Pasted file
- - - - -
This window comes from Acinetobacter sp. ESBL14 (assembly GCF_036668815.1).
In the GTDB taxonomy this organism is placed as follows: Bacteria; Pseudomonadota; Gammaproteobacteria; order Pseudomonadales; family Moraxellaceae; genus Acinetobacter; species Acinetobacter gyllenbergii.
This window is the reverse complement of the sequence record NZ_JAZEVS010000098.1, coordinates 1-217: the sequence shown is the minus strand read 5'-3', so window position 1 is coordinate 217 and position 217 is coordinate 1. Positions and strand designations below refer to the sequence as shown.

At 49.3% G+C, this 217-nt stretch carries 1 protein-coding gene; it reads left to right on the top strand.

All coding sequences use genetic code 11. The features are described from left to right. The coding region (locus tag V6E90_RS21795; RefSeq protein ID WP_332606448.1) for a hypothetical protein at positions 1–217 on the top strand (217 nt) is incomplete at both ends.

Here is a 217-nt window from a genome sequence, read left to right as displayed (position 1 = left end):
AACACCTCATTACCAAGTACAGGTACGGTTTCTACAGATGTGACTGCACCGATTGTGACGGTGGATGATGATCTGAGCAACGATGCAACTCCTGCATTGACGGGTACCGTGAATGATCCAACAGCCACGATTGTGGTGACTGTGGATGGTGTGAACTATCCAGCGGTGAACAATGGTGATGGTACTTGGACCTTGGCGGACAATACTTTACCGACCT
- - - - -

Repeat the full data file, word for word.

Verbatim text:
This window comes from Acinetobacter sp. ESBL14 (assembly GCF_036668815.1).
In the GTDB taxonomy this organism is placed as follows: Bacteria; Pseudomonadota; Gammaproteobacteria; order Pseudomonadales; family Moraxellaceae; genus Acinetobacter; species Acinetobacter gyllenbergii.
This window is the reverse complement of the sequence record NZ_JAZEVS010000098.1, coordinates 1-217: the sequence shown is the minus strand read 5'-3', so window position 1 is coordinate 217 and position 217 is coordinate 1. Positions and strand designations below refer to the sequence as shown.

At 49.3% G+C, this 217-nt stretch carries 1 protein-coding gene; it reads left to right on the top strand.

All coding sequences use genetic code 11. The features are described from left to right. The coding region (locus tag V6E90_RS21795; RefSeq protein ID WP_332606448.1) for a hypothetical protein at positions 1–217 on the top strand (217 nt) is incomplete at both ends.

Here is a 217-nt window from a genome sequence, read left to right as displayed (position 1 = left end):
AACACCTCATTACCAAGTACAGGTACGGTTTCTACAGATGTGACTGCACCGATTGTGACGGTGGATGATGATCTGAGCAACGATGCAACTCCTGCATTGACGGGTACCGTGAATGATCCAACAGCCACGATTGTGGTGACTGTGGATGGTGTGAACTATCCAGCGGTGAACAATGGTGATGGTACTTGGACCTTGGCGGACAATACTTTACCGACCT